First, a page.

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IEP vs. 504 Plans
Individual education plans (IEPs) and 504 plans
What is an IEP?
An IEP is an individual education plan, which is part of the special education laws of the IDEA 97 laws or educational benefit laws. IDEA allows for additional services and protections for disabled children not offered to other children such as accommodations, modifications, related and special education services to allow the child to be successful in school.
What is a 504 plan?
Section 504, of the Rehabilitation Act of 1973 is a civil rights law that prohibits discrimination against individuals with disabilities. Section 504 ensures that a child with a disability has equal access to an education. The child may receive accommodations and modifications even if he or she does not qualify for special education. Any school or program receiving federal funds must follow this law.
What are the similarities between the two plans?
Both plans can provide the student with certain accommodations and modifications to allow a disabled child to be more successful in school. Related services can be provided for students on either plan, such as occupational therapy, physical therapy, and speech and language therapy. Neither plan requires the student to have a change of placement. The child may stay in a regular classroom.
What are the main differences between the two?
A student receiving Special Education through an IEP is protected under all Section 504 laws. The opposite is not true.
Section 504 does require the school to come up with a system of safeguards such as:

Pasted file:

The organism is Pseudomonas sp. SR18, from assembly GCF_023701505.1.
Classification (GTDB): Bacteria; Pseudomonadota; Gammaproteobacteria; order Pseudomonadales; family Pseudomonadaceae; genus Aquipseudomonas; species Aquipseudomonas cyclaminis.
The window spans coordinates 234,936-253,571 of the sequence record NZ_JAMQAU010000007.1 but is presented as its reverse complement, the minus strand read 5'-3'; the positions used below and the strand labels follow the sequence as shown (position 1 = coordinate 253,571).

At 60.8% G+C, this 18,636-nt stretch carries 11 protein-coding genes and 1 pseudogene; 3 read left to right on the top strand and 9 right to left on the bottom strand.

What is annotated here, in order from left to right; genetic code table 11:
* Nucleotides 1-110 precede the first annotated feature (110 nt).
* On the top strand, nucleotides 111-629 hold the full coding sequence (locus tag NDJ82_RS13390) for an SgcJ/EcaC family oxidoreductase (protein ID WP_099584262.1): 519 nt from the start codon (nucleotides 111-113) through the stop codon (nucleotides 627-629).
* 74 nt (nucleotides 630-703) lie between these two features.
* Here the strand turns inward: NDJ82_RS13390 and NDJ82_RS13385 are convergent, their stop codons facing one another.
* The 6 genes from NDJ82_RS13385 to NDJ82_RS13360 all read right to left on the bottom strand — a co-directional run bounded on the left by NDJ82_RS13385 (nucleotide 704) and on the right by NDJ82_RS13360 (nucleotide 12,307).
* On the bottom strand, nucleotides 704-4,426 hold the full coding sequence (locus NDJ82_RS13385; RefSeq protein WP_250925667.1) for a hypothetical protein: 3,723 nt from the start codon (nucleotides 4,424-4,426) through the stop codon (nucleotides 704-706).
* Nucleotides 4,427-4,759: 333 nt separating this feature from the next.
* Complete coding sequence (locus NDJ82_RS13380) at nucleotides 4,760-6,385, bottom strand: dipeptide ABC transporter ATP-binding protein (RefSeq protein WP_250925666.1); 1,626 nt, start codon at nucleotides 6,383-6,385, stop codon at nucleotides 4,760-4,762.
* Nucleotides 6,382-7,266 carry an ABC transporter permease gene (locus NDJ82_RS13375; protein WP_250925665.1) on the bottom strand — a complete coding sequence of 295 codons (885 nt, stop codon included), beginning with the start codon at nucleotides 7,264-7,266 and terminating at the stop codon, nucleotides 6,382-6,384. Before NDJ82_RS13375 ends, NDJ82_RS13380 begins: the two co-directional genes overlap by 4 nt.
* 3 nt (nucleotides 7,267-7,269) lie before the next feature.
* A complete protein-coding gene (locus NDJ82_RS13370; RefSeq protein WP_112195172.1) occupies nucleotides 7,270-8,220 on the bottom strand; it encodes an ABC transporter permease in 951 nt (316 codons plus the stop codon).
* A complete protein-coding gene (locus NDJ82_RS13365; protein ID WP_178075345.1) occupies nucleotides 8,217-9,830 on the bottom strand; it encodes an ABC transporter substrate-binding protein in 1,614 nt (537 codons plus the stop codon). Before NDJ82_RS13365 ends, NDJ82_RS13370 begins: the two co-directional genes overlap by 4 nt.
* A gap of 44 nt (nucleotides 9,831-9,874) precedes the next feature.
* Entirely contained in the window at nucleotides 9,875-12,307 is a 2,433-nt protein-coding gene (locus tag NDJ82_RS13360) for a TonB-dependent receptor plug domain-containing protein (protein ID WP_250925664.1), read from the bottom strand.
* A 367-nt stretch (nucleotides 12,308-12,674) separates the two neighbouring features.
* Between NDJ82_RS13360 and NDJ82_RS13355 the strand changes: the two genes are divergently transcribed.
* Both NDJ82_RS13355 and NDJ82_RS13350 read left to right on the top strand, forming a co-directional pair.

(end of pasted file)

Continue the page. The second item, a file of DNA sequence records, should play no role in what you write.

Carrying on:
*Parental notice of evaluation or placement decision
*Parental review of records
*Impartial hearing for appeals.
IEP (SPED) has a more elaborate system of safeguards to protect the parent and child, such as:
*Prior Written Notice of all evaluations, changes to IEP and placement changes
Arbitration or mediation if the parent and school do not agree on the plan
*Administrative Complaint Process
*Due Process Hearing
A 504 plan includes only accommodations, modification, and related services as needed. It does not allow for direct or indirect services with the student, or consultation services regarding the student between the special education teacher and regular education teachers. IEP does provide for services through special education teachers with the student and consultation with the regular classroom teachers.
IEP and 504 plans
IEPQualifying for Special Education and an IEP
Special education allows a child to have an individual education plan (IEP) when the child's disability interferes with the student's education and performance. Special Education is available for all children that qualify from age 3 through age 21 or upon graduation from high school, whichever comes first.
If a parent feels their child requires special education, the first step is to contact the school the child is attending and explain what how you feel your child's disability will affect education.
The next step is the evaluation, which will include
If the child is qualified as "other health impaired" it does not require that testing be perforemed to show a learning disability. However, this does require proof, from your physician, of a medical disability that affects the child's education.